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Five New Year’s resolutions for job seekers

Since many of us take this time to reflect on the year past and the year ahead of us, let’s do so in the context of your job search. We’re not going to guilt you into making promises you can’t keep, so let’s keep our list of resolutions to five manageable items that will help your search in the coming year.

1. Review your marketing materials — your resume and cover letter. Take a truly critical eye to the resume and cover letter you use as your template. Are there improvements that can be made? Have you ever asked a recruiter for feedback on your resume or cover letter? What about a hiring manager who is interviewing you?

2. Take another look at your job search goal. Do you need to broaden your job search? Are there positions that might interest you that you haven’t considered because you’re stuck in a routine of searching for the same positions over and over? For example if you only want to work for a large defense contracting firm because you think that is the best cultural fit for you, what about considering a rapidly growing midsize company? Challenge your beliefs with some honest questions and open your mind to other possibilities.

3. Take stock of the information you have posted online. Have you registered on a variety of job boards or company web sites? When is the last time you updated your information?

4. Touch base with your references. If you haven’t talked to your references in a couple months, you’re overdue. Just as with your networking contacts, you need to be in regular communication with your references to keep them informed of your progress. Remember your references are potential sources of job leads as well.

5. Prepare for all your interviews in 2011. Think of the term interview very broadly. Any discussion you have with a potential employer is an interview, whether it’s chatting with a recruiter at a job fair, a phone conversation with an HR screener, or an in-person interview with a hiring manager. Are you preparing for these opportunities by researching the company and having relevant questions ready?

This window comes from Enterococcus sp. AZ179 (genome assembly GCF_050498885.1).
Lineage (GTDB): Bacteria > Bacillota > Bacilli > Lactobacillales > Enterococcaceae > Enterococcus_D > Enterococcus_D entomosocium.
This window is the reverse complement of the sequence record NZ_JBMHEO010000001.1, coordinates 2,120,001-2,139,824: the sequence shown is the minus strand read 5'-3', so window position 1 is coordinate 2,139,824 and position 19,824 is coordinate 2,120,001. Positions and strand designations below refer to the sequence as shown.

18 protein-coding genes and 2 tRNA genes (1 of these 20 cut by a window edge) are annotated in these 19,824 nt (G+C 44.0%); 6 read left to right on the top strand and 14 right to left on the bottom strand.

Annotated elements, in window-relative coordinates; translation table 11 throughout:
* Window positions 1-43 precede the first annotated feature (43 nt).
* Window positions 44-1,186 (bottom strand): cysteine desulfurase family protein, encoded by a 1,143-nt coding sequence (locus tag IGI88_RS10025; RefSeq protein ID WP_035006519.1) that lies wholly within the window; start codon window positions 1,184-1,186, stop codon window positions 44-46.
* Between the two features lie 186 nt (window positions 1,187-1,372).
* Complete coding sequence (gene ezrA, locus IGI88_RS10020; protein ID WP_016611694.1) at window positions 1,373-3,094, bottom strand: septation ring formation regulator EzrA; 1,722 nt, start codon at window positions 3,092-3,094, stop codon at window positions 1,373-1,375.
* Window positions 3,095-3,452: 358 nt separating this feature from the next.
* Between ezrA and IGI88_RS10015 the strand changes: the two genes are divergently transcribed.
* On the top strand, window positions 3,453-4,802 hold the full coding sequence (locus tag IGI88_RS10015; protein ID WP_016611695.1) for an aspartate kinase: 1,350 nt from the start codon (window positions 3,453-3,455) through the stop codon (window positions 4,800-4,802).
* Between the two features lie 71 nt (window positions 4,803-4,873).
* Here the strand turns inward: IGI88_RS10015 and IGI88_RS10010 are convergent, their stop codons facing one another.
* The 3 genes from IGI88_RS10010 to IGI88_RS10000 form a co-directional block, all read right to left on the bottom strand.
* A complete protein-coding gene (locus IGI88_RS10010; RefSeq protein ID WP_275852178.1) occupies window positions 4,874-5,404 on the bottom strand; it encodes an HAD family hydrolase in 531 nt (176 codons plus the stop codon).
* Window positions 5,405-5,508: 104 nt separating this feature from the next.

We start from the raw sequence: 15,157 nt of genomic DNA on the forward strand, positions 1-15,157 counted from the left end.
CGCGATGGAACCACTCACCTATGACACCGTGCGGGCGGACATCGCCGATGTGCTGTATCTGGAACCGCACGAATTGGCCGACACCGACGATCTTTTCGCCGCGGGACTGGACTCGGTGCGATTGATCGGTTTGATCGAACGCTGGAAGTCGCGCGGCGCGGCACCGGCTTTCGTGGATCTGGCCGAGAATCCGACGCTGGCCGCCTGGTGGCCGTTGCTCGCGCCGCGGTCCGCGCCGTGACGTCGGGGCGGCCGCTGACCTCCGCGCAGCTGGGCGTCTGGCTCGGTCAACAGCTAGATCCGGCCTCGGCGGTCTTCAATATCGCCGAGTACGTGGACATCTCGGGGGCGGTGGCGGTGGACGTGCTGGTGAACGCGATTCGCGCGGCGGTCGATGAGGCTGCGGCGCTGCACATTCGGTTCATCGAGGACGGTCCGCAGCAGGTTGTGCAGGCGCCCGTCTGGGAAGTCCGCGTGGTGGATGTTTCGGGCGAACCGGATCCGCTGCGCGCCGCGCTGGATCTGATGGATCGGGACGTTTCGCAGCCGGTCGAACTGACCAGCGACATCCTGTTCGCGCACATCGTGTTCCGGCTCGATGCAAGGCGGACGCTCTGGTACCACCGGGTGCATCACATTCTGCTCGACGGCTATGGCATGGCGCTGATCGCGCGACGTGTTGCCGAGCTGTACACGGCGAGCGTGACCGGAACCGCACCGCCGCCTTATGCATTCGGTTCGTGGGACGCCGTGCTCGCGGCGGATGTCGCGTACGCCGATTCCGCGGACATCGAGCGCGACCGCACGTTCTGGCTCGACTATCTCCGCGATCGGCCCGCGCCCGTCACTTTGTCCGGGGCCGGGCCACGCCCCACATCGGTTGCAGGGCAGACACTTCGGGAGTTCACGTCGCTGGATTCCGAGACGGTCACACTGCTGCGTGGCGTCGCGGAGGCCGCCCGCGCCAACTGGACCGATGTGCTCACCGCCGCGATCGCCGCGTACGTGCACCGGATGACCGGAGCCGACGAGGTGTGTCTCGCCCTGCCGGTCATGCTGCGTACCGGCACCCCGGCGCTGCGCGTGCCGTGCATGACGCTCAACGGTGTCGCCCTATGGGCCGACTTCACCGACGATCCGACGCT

Can any of these resolutions help your job search in 2011?

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8 Comments

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Profile Photo Stephen Peteritas

number 2 is so huge… maybe it’s because I’m young but people who really need jobs don’t seem to be open enough to moving, doing something a little different, maybe taking a step down the latter momentarily to be employed. I mean we all need a job don’t we?

Profile Photo Curt Canada

What an informative and wise post for all job seekers! I am preparing to give a Career

workshop within my community later this month and I cannot state how important it is to

prepare for that interview. I look forward to reading your blog …

Thank you!

Profile Photo Kathleen Smith

Stephen – good points! Yes, I am curious as to why some people aren’t willing to expand their parameters to a few new opportunities be it outside their desired location or desired position. Having a “variety” of jobs is not necessarily a bad thing as long as it is in a context. I can say that the breadth of jobs that I have had throughout my career (even those that most would not be proud of – waitressing, retail, admin ) have brought challenges and skills to my overall career that I would not have found anywhere else.

Profile Photo Anne Deeter Gallaher

Very informative post, Kathleen. I’m impressed with young people who ask me for internships or jobs and have done their homework on our firm. They have Googled us and found out who we talk to, what we write about, and “the company we keep.” They have educated themselves. In addition to a well-written, succinct resume, a tipping point is often the soft skills. Does an interviewee have a firm handshake, look you straight in the eye, confident but humble, ask questions in earnest? Not sure how you come across in an interview? Ask a friend or one of your references to Flip video you in an interview setting. Be prepared for questions about the economy and current events. Enthusiasm, earnestness, pleasantness, added to capabilities is what the public and private workplace needs. Thanks for sharing!

Profile Photo Kathleen Smith

Anne

Right back at you! Great comments! The community can only improve with contribution and these are great comments. It is interesting that no matter how you look for a job – online or offline (and you should really do both) the basic points are always the same: be direct, be engaging, be respectful, be yourself!

Thanks everyone!

Profile Photo Kathleen Smith

I am glad you found it helpful. Also remember that some recruiters are using social media as a “pre” reference checking such as who you are connected with on LinkedIn or here on GovLoop.